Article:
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Elie reveals contrasting feelings toward his father at the end of Night when the man is on the brink of death from dysentery. Through most of the novel he tries to be loyal to his father, but he is often unable and even unwilling to defend him. In section eight he wants to help him and even offers him soup, but there is really very little he can do and the doctors are no help. He is told by the head of the block at Buchenwald to look out only for himself and that in the camp there are "no fathers, no brothers, no friends." Elie is paralyzed by fear as his father's cry for water brings an attack from an SS officer who "dealt him a violent blow on the head." Elie's only response is to stay "gazing at him for over an hour, engraving into myself the picture of his blood stained face, his shattered skull."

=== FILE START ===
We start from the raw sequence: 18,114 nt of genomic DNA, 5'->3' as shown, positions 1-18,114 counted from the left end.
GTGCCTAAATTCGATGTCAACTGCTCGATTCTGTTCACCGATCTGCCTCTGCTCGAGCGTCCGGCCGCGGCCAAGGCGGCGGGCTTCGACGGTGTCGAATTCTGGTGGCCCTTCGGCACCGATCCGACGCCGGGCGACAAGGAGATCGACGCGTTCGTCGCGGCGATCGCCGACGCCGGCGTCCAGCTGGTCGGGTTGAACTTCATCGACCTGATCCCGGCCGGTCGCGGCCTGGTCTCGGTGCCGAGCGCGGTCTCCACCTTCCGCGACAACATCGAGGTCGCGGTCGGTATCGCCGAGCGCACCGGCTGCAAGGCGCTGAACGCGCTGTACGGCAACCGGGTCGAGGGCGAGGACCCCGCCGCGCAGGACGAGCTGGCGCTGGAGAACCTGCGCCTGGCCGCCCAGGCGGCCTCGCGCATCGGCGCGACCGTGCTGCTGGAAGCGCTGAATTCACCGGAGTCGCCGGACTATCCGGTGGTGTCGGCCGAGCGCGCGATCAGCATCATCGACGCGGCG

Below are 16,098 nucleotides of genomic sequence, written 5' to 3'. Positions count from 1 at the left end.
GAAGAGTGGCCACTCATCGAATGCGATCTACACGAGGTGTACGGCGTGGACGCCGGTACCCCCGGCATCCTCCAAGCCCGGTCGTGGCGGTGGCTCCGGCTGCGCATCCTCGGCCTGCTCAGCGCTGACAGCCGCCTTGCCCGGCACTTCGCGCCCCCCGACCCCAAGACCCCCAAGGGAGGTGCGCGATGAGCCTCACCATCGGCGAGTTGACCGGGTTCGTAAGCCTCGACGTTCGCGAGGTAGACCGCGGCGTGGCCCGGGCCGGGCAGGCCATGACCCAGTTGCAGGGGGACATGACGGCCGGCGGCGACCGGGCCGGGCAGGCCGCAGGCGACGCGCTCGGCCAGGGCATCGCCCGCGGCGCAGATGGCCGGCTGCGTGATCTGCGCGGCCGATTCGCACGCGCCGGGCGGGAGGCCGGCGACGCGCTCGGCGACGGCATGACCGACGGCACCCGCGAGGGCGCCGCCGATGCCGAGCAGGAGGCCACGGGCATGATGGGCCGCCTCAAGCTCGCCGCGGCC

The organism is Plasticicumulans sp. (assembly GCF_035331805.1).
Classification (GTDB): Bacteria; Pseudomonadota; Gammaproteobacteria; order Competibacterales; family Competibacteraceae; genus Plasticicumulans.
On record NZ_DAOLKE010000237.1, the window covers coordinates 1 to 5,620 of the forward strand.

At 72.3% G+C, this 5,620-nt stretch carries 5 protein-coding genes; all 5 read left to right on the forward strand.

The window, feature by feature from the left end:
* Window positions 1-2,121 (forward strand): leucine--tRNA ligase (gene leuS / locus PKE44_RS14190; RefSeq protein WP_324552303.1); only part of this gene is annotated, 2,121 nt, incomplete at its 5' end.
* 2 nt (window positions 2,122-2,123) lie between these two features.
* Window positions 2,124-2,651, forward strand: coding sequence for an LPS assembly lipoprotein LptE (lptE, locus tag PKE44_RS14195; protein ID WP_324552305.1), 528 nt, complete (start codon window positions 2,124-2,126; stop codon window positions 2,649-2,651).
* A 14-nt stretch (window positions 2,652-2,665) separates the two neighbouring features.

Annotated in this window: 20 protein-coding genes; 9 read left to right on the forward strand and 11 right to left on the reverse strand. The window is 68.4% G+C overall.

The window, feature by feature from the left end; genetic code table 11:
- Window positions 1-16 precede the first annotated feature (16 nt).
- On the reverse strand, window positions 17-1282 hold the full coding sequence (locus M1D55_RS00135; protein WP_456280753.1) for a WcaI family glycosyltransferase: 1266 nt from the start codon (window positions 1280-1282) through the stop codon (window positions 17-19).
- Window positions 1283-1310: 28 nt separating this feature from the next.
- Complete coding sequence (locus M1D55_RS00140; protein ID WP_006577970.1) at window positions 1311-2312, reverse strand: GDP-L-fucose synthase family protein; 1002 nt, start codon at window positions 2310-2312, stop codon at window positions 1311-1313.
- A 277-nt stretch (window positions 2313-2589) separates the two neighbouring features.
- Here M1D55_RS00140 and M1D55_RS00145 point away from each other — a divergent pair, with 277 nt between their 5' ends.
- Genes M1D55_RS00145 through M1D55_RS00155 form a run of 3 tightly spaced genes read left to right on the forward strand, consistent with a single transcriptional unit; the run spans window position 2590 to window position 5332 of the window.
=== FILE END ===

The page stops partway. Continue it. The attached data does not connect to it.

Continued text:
Elie can do nothing, and when he awakens the next morning his father is gone, replaced by another prisoner. He reports that he could not even weep for his father's death and that his only response was to feel that he was finally free, free from constantly worrying and agonizing over the fate of his father.
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